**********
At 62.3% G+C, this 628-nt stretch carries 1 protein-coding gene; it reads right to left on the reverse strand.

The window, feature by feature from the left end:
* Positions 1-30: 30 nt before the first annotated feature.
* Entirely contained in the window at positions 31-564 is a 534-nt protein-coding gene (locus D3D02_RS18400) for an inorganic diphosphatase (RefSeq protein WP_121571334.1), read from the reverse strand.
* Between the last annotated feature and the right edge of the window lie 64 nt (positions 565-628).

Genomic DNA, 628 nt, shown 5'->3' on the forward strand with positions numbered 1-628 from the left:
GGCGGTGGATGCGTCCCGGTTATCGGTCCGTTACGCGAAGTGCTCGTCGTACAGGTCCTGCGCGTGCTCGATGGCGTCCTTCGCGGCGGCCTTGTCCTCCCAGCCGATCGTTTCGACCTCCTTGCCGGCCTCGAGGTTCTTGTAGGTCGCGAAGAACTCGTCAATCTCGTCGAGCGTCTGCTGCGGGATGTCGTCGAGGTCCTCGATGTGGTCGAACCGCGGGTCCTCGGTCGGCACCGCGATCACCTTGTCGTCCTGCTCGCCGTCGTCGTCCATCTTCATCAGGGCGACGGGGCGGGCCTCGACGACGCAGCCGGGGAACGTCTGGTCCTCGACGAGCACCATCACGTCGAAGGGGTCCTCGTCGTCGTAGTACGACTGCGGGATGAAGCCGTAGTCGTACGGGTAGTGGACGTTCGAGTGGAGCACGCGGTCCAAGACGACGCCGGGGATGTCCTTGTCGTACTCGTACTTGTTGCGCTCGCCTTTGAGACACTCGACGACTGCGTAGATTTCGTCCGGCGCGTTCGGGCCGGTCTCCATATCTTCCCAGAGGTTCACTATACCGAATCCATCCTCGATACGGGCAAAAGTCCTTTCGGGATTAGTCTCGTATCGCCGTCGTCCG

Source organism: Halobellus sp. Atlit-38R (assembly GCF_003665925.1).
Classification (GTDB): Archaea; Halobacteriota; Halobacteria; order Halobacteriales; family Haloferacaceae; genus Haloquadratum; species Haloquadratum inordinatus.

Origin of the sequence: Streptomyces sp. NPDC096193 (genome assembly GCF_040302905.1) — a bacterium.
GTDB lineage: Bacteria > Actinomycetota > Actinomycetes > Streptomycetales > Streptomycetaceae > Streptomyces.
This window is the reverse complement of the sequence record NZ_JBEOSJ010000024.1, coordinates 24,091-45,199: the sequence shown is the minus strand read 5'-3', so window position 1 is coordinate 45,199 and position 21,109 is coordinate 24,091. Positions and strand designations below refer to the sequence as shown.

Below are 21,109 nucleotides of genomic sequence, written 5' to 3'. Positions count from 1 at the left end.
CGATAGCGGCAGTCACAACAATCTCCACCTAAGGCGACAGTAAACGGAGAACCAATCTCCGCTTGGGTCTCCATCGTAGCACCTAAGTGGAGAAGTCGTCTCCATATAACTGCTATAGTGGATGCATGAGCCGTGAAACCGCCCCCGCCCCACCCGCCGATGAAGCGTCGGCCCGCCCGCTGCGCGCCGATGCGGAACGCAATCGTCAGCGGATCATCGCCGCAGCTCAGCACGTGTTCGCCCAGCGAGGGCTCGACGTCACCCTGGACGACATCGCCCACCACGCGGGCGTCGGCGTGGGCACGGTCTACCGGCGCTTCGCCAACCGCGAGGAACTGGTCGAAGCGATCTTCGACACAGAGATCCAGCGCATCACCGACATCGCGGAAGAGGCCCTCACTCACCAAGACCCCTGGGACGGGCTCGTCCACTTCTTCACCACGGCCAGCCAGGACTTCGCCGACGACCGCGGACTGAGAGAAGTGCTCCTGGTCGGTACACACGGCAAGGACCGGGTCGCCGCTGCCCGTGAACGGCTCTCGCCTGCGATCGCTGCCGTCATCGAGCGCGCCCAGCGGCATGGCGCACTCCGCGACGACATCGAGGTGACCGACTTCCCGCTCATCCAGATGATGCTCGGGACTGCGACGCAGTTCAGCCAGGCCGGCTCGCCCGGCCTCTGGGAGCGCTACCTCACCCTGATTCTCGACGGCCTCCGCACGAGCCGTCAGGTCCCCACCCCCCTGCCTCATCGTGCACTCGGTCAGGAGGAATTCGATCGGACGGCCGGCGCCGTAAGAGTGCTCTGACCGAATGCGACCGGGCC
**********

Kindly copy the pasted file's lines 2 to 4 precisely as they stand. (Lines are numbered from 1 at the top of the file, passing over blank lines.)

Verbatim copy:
The window, feature by feature from the left end:
* Positions 1-30: 30 nt before the first annotated feature.
* Entirely contained in the window at positions 31-564 is a 534-nt protein-coding gene (locus D3D02_RS18400) for an inorganic diphosphatase (RefSeq protein WP_121571334.1), read from the reverse strand.